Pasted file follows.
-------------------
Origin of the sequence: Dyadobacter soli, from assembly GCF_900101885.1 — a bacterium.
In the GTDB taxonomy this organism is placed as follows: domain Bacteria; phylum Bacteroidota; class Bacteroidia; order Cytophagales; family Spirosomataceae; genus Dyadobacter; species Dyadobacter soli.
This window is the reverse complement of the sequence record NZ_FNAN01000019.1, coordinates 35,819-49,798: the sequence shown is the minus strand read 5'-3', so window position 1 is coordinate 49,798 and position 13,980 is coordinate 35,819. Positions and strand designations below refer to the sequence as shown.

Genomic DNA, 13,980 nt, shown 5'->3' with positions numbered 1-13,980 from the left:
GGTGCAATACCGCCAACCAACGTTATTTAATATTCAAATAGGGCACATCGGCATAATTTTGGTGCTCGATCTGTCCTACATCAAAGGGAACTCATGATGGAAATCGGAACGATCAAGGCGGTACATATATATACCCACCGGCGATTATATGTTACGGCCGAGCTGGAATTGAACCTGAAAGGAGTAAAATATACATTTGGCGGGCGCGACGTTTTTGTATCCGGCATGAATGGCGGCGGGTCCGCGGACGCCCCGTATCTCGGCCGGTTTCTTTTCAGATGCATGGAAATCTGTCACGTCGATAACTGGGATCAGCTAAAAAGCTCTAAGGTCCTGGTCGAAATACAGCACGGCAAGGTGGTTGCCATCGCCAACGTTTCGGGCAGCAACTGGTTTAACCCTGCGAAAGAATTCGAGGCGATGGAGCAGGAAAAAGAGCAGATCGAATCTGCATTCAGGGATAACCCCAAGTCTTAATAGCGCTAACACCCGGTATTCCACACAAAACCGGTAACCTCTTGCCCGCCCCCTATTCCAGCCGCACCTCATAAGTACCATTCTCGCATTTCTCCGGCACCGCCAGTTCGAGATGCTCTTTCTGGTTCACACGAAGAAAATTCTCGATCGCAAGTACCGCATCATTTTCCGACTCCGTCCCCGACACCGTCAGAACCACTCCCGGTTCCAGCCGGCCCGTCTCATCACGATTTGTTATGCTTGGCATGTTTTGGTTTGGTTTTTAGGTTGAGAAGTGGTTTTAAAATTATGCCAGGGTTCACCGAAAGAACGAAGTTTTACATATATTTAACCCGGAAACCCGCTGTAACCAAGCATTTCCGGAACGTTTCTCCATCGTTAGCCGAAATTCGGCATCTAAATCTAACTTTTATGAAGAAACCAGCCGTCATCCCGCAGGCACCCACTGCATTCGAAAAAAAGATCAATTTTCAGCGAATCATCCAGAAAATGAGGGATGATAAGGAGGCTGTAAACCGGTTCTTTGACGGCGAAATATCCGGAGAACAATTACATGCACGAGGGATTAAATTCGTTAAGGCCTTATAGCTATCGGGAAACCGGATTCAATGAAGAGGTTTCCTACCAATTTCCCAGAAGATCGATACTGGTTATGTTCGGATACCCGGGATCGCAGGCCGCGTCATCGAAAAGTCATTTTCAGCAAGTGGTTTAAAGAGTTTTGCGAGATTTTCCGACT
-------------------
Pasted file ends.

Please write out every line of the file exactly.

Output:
Origin of the sequence: Dyadobacter soli, from assembly GCF_900101885.1 — a bacterium.
In the GTDB taxonomy this organism is placed as follows: domain Bacteria; phylum Bacteroidota; class Bacteroidia; order Cytophagales; family Spirosomataceae; genus Dyadobacter; species Dyadobacter soli.
This window is the reverse complement of the sequence record NZ_FNAN01000019.1, coordinates 35,819-49,798: the sequence shown is the minus strand read 5'-3', so window position 1 is coordinate 49,798 and position 13,980 is coordinate 35,819. Positions and strand designations below refer to the sequence as shown.

Genomic DNA, 13,980 nt, shown 5'->3' with positions numbered 1-13,980 from the left:
GGTGCAATACCGCCAACCAACGTTATTTAATATTCAAATAGGGCACATCGGCATAATTTTGGTGCTCGATCTGTCCTACATCAAAGGGAACTCATGATGGAAATCGGAACGATCAAGGCGGTACATATATATACCCACCGGCGATTATATGTTACGGCCGAGCTGGAATTGAACCTGAAAGGAGTAAAATATACATTTGGCGGGCGCGACGTTTTTGTATCCGGCATGAATGGCGGCGGGTCCGCGGACGCCCCGTATCTCGGCCGGTTTCTTTTCAGATGCATGGAAATCTGTCACGTCGATAACTGGGATCAGCTAAAAAGCTCTAAGGTCCTGGTCGAAATACAGCACGGCAAGGTGGTTGCCATCGCCAACGTTTCGGGCAGCAACTGGTTTAACCCTGCGAAAGAATTCGAGGCGATGGAGCAGGAAAAAGAGCAGATCGAATCTGCATTCAGGGATAACCCCAAGTCTTAATAGCGCTAACACCCGGTATTCCACACAAAACCGGTAACCTCTTGCCCGCCCCCTATTCCAGCCGCACCTCATAAGTACCATTCTCGCATTTCTCCGGCACCGCCAGTTCGAGATGCTCTTTCTGGTTCACACGAAGAAAATTCTCGATCGCAAGTACCGCATCATTTTCCGACTCCGTCCCCGACACCGTCAGAACCACTCCCGGTTCCAGCCGGCCCGTCTCATCACGATTTGTTATGCTTGGCATGTTTTGGTTTGGTTTTTAGGTTGAGAAGTGGTTTTAAAATTATGCCAGGGTTCACCGAAAGAACGAAGTTTTACATATATTTAACCCGGAAACCCGCTGTAACCAAGCATTTCCGGAACGTTTCTCCATCGTTAGCCGAAATTCGGCATCTAAATCTAACTTTTATGAAGAAACCAGCCGTCATCCCGCAGGCACCCACTGCATTCGAAAAAAAGATCAATTTTCAGCGAATCATCCAGAAAATGAGGGATGATAAGGAGGCTGTAAACCGGTTCTTTGACGGCGAAATATCCGGAGAACAATTACATGCACGAGGGATTAAATTCGTTAAGGCCTTATAGCTATCGGGAAACCGGATTCAATGAAGAGGTTTCCTACCAATTTCCCAGAAGATCGATACTGGTTATGTTCGGATACCCGGGATCGCAGGCCGCGTCATCGAAAAGTCATTTTCAGCAAGTGGTTTAAAGAGTTTTGCGAGATTTTCCGACT